Contents

Sydney’s metros: summary business case............................................................2
Introduction........................................................................................................ 2
City etc. metro business case.............................................................................2
Purpose of the business case?.........................................................................2
The ‘analysis’.................................................................................................. 2
No commuter rail option?................................................................................ 3
No west metro option?.................................................................................... 3
Analysis of combined Northwest and City etc. metros....................................4
Further issues.................................................................................................. 4
West metro announcement................................................................................4
The proposal.................................................................................................... 4
Justification?.................................................................................................... 4
The presented arguments for a west metro....................................................5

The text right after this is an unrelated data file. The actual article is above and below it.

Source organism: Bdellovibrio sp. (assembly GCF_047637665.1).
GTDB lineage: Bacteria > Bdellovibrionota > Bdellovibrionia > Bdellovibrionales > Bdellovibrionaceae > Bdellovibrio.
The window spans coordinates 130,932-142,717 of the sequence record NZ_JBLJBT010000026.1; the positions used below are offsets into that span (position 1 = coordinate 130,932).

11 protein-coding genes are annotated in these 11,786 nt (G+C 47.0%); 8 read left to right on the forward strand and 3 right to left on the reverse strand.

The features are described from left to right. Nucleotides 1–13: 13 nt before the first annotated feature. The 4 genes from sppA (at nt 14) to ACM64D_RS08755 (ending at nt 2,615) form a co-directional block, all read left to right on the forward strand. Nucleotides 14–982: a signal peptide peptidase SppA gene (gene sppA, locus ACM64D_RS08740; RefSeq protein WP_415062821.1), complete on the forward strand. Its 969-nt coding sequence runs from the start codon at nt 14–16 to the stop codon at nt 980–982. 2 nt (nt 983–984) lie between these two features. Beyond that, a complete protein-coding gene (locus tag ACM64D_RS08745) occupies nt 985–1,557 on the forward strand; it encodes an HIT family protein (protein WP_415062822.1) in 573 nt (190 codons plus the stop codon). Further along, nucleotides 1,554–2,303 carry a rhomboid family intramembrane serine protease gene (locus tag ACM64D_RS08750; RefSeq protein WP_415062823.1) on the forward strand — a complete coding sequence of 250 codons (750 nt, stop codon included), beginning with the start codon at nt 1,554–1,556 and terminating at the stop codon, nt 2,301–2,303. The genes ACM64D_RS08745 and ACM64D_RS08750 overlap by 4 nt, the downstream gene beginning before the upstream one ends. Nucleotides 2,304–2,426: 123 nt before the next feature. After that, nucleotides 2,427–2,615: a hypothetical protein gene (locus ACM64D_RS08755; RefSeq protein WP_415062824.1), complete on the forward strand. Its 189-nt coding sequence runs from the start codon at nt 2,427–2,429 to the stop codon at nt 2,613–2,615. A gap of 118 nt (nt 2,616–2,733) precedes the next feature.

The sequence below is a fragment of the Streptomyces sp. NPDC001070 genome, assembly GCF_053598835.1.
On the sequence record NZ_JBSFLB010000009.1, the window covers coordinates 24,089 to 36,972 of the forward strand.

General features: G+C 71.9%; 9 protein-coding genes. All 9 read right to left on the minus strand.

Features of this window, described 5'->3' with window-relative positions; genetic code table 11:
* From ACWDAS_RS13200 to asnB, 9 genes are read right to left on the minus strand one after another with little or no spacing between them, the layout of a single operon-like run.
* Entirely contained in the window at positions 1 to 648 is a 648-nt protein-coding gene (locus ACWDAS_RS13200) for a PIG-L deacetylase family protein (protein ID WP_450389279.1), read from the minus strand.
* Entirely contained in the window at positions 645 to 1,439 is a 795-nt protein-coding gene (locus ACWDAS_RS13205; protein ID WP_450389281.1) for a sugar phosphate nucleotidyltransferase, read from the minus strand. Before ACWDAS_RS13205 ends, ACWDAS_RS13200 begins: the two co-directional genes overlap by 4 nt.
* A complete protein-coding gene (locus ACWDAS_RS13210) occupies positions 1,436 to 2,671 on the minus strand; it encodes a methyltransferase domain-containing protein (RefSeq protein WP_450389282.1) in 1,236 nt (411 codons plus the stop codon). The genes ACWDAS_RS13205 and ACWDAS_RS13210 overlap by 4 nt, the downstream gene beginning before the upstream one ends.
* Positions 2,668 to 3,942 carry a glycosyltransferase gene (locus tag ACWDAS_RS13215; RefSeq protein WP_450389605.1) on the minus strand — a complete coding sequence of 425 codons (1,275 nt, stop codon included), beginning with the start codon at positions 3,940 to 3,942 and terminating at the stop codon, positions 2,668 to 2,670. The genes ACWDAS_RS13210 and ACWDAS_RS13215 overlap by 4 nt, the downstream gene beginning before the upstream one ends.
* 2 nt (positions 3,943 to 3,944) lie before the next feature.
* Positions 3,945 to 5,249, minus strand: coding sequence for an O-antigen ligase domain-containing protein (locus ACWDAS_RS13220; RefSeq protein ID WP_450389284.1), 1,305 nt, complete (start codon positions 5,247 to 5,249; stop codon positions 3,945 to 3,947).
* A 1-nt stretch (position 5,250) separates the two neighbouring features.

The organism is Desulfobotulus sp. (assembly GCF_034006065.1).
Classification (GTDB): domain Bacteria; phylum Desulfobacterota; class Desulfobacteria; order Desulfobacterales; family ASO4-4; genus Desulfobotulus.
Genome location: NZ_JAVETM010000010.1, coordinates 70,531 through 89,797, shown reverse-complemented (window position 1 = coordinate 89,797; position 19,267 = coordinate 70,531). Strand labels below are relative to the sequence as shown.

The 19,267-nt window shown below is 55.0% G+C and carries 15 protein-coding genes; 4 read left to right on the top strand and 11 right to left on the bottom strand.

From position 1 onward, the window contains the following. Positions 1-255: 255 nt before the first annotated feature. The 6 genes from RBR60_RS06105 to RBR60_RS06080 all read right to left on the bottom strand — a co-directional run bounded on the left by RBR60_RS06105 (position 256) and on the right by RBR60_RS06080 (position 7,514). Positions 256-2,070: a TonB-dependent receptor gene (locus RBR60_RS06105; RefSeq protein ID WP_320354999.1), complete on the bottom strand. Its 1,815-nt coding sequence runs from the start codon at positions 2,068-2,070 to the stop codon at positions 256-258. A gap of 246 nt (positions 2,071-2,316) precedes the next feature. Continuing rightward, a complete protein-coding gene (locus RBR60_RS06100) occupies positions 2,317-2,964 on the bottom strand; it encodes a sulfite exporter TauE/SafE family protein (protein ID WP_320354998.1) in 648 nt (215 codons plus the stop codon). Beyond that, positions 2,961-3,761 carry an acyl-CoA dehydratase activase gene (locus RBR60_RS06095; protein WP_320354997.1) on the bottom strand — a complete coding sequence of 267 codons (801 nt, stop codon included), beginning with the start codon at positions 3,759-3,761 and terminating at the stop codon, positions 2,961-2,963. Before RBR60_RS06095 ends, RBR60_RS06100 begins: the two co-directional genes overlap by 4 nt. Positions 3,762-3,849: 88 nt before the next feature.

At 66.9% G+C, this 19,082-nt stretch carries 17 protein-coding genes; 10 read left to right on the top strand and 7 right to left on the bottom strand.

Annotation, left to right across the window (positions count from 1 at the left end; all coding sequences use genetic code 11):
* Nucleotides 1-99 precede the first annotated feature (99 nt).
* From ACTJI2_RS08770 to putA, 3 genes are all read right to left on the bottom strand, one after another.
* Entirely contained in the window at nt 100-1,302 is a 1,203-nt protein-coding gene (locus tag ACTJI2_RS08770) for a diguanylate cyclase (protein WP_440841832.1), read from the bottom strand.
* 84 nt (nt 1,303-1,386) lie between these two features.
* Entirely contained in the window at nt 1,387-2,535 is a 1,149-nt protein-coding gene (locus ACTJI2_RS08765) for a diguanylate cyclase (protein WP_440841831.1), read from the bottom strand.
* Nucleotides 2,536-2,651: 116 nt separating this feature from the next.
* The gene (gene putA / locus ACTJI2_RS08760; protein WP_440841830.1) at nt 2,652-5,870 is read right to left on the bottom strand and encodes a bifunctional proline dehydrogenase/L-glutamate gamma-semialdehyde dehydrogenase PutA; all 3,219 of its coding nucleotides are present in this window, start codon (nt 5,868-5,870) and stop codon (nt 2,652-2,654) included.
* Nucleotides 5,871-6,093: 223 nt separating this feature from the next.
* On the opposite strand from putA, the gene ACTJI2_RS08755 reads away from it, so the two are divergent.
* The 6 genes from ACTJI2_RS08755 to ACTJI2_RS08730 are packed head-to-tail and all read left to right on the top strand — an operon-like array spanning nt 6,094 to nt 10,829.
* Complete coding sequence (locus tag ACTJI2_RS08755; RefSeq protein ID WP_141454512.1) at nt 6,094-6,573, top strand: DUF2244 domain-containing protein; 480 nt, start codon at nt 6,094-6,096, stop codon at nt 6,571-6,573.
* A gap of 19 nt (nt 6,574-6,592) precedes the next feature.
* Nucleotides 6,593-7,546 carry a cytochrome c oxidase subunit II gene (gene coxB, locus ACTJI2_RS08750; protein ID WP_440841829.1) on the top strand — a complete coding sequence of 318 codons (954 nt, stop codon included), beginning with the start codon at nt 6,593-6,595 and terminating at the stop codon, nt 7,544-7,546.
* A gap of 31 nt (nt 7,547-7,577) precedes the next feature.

Western Sydney rail study...............................................................................5
Discussion in the Christie inquiry....................................................................5
CBD route........................................................................................................ 6
Comments.......................................................................................................... 7
Back to front approach.................................................................................... 7
Respect............................................................................................................ 7
Accountability.................................................................................................. 8
Commonwealth action..................................................................................... 8

1

Sydney’s metros: summary business case
Introduction
This article looks at the summary business case for the Sydney City and
southwest metro released by the NSW government in October 2016 and the
government’s November 2016 announcement of a west metro between
Parramatta and the Sydney CBD.i

City etc. metro business case
Purpose of the business case?
‘This publication presents a summary of the Final Business Case that was
prepared to enable the NSW Government to make an informed decision on
the timing, scope, funding and delivery strategy for the Sydney Metro City
& Southwest project (the Project).’
The summary business case document, over 110 pages long, included an
introduction by the Premier and Minister. The government had made a decision
to go ahead prior to its publication.ii
In October 2016 Infrastructure Australia indicated it was assessing the project. iii
There is a purpose in NSW providing a business case to Infrastructure Australia